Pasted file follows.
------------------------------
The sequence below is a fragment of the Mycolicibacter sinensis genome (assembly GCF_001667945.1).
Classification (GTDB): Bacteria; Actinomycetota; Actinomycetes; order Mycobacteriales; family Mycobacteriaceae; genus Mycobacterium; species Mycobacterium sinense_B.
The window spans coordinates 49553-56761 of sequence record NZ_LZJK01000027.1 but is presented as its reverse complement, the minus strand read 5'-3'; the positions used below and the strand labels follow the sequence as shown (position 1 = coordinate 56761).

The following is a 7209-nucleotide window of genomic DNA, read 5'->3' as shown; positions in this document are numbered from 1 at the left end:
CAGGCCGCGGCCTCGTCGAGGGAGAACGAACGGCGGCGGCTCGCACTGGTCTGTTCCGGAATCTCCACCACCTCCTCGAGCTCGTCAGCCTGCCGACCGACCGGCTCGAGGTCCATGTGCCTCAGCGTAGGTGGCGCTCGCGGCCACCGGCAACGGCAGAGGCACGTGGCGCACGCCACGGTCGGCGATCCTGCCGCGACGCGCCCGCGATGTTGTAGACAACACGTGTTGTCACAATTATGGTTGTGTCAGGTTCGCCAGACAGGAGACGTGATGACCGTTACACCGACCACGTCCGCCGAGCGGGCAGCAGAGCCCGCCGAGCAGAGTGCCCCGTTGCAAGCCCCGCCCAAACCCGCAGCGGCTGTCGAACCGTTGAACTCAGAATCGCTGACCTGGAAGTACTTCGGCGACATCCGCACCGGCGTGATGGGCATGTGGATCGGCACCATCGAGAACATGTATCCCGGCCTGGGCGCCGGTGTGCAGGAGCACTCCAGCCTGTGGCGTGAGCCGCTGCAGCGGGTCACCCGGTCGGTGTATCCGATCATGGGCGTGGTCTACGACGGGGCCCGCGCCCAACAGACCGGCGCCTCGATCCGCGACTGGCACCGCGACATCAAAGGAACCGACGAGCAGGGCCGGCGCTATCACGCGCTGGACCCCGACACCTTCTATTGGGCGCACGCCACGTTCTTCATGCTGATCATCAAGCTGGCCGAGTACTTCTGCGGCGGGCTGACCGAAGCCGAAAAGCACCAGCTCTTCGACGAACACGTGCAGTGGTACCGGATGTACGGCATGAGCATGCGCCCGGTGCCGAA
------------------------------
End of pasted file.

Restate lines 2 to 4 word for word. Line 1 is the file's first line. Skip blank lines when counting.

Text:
Classification (GTDB): Bacteria; Actinomycetota; Actinomycetes; order Mycobacteriales; family Mycobacteriaceae; genus Mycobacterium; species Mycobacterium sinense_B.
The window spans coordinates 49553-56761 of sequence record NZ_LZJK01000027.1 but is presented as its reverse complement, the minus strand read 5'-3'; the positions used below and the strand labels follow the sequence as shown (position 1 = coordinate 56761).

The following is a 7209-nucleotide window of genomic DNA, read 5'->3' as shown; positions in this document are numbered from 1 at the left end: